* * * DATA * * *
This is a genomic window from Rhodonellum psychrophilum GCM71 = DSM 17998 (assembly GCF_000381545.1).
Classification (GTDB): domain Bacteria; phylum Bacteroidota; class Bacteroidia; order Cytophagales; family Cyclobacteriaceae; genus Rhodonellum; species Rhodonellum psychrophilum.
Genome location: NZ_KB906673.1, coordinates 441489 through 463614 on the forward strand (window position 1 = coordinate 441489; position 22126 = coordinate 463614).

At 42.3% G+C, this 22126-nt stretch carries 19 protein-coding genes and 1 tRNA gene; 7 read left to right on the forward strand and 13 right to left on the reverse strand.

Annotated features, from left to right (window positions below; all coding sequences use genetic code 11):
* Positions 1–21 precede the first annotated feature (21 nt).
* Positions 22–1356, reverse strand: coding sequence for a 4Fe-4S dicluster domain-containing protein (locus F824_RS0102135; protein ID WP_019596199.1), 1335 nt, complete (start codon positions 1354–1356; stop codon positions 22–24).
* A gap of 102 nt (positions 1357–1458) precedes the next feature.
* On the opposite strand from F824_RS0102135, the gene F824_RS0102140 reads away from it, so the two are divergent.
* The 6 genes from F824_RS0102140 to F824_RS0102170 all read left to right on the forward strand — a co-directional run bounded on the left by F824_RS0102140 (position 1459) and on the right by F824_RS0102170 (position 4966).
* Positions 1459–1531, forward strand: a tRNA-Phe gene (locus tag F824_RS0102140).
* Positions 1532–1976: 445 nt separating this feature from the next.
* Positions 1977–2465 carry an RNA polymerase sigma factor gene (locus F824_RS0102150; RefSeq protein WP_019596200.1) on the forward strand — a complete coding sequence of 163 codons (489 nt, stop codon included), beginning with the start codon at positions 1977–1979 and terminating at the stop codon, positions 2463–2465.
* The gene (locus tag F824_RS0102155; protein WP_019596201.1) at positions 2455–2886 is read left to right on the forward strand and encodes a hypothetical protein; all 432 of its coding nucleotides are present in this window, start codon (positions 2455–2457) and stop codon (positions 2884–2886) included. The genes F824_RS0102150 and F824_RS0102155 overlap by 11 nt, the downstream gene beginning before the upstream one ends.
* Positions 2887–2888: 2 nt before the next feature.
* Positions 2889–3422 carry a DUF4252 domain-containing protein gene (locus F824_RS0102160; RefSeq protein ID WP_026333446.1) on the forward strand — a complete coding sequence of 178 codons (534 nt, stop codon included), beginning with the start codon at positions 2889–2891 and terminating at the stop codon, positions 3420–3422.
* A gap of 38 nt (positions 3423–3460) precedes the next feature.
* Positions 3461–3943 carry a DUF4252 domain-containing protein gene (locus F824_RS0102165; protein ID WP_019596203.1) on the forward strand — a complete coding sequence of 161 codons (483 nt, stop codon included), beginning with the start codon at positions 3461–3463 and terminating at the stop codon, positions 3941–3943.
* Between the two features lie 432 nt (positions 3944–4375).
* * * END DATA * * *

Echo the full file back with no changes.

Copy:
This is a genomic window from Rhodonellum psychrophilum GCM71 = DSM 17998 (assembly GCF_000381545.1).
Classification (GTDB): domain Bacteria; phylum Bacteroidota; class Bacteroidia; order Cytophagales; family Cyclobacteriaceae; genus Rhodonellum; species Rhodonellum psychrophilum.
Genome location: NZ_KB906673.1, coordinates 441489 through 463614 on the forward strand (window position 1 = coordinate 441489; position 22126 = coordinate 463614).

At 42.3% G+C, this 22126-nt stretch carries 19 protein-coding genes and 1 tRNA gene; 7 read left to right on the forward strand and 13 right to left on the reverse strand.

Annotated features, from left to right (window positions below; all coding sequences use genetic code 11):
* Positions 1–21 precede the first annotated feature (21 nt).
* Positions 22–1356, reverse strand: coding sequence for a 4Fe-4S dicluster domain-containing protein (locus F824_RS0102135; protein ID WP_019596199.1), 1335 nt, complete (start codon positions 1354–1356; stop codon positions 22–24).
* A gap of 102 nt (positions 1357–1458) precedes the next feature.
* On the opposite strand from F824_RS0102135, the gene F824_RS0102140 reads away from it, so the two are divergent.
* The 6 genes from F824_RS0102140 to F824_RS0102170 all read left to right on the forward strand — a co-directional run bounded on the left by F824_RS0102140 (position 1459) and on the right by F824_RS0102170 (position 4966).
* Positions 1459–1531, forward strand: a tRNA-Phe gene (locus tag F824_RS0102140).
* Positions 1532–1976: 445 nt separating this feature from the next.
* Positions 1977–2465 carry an RNA polymerase sigma factor gene (locus F824_RS0102150; RefSeq protein WP_019596200.1) on the forward strand — a complete coding sequence of 163 codons (489 nt, stop codon included), beginning with the start codon at positions 1977–1979 and terminating at the stop codon, positions 2463–2465.
* The gene (locus tag F824_RS0102155; protein WP_019596201.1) at positions 2455–2886 is read left to right on the forward strand and encodes a hypothetical protein; all 432 of its coding nucleotides are present in this window, start codon (positions 2455–2457) and stop codon (positions 2884–2886) included. The genes F824_RS0102150 and F824_RS0102155 overlap by 11 nt, the downstream gene beginning before the upstream one ends.
* Positions 2887–2888: 2 nt before the next feature.
* Positions 2889–3422 carry a DUF4252 domain-containing protein gene (locus F824_RS0102160; RefSeq protein ID WP_026333446.1) on the forward strand — a complete coding sequence of 178 codons (534 nt, stop codon included), beginning with the start codon at positions 2889–2891 and terminating at the stop codon, positions 3420–3422.
* A gap of 38 nt (positions 3423–3460) precedes the next feature.
* Positions 3461–3943 carry a DUF4252 domain-containing protein gene (locus F824_RS0102165; protein ID WP_019596203.1) on the forward strand — a complete coding sequence of 161 codons (483 nt, stop codon included), beginning with the start codon at positions 3461–3463 and terminating at the stop codon, positions 3941–3943.
* Between the two features lie 432 nt (positions 3944–4375).